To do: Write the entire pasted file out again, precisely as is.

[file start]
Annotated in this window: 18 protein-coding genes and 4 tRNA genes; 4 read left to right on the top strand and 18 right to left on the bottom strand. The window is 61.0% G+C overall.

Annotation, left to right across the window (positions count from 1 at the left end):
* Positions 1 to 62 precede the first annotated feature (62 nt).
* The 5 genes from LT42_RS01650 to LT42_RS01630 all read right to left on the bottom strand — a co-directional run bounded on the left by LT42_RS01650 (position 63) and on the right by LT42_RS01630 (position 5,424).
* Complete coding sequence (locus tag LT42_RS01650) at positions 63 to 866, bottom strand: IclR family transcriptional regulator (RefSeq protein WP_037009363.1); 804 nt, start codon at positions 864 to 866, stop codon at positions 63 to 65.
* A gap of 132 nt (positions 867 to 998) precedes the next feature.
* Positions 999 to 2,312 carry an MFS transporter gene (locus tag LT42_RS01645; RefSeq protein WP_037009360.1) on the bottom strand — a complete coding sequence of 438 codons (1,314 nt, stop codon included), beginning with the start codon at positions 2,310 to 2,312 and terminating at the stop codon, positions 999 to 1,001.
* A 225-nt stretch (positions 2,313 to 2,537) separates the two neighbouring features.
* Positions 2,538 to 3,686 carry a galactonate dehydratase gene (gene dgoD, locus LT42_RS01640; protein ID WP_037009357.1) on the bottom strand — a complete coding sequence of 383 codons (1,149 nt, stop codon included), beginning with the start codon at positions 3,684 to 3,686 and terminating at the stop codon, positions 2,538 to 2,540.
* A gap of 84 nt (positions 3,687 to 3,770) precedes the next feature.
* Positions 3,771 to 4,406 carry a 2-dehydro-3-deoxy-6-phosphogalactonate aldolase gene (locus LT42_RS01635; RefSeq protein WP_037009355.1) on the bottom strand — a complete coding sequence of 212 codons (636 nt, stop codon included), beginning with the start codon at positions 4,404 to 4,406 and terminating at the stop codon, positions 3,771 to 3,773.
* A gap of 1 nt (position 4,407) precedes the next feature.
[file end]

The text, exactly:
Annotated in this window: 18 protein-coding genes and 4 tRNA genes; 4 read left to right on the top strand and 18 right to left on the bottom strand. The window is 61.0% G+C overall.

Annotation, left to right across the window (positions count from 1 at the left end):
* Positions 1 to 62 precede the first annotated feature (62 nt).
* The 5 genes from LT42_RS01650 to LT42_RS01630 all read right to left on the bottom strand — a co-directional run bounded on the left by LT42_RS01650 (position 63) and on the right by LT42_RS01630 (position 5,424).
* Complete coding sequence (locus tag LT42_RS01650) at positions 63 to 866, bottom strand: IclR family transcriptional regulator (RefSeq protein WP_037009363.1); 804 nt, start codon at positions 864 to 866, stop codon at positions 63 to 65.
* A gap of 132 nt (positions 867 to 998) precedes the next feature.
* Positions 999 to 2,312 carry an MFS transporter gene (locus tag LT42_RS01645; RefSeq protein WP_037009360.1) on the bottom strand — a complete coding sequence of 438 codons (1,314 nt, stop codon included), beginning with the start codon at positions 2,310 to 2,312 and terminating at the stop codon, positions 999 to 1,001.
* A 225-nt stretch (positions 2,313 to 2,537) separates the two neighbouring features.
* Positions 2,538 to 3,686 carry a galactonate dehydratase gene (gene dgoD, locus LT42_RS01640; protein ID WP_037009357.1) on the bottom strand — a complete coding sequence of 383 codons (1,149 nt, stop codon included), beginning with the start codon at positions 3,684 to 3,686 and terminating at the stop codon, positions 2,538 to 2,540.
* A gap of 84 nt (positions 3,687 to 3,770) precedes the next feature.
* Positions 3,771 to 4,406 carry a 2-dehydro-3-deoxy-6-phosphogalactonate aldolase gene (locus LT42_RS01635; RefSeq protein WP_037009355.1) on the bottom strand — a complete coding sequence of 212 codons (636 nt, stop codon included), beginning with the start codon at positions 4,404 to 4,406 and terminating at the stop codon, positions 3,771 to 3,773.
* A gap of 1 nt (position 4,407) precedes the next feature.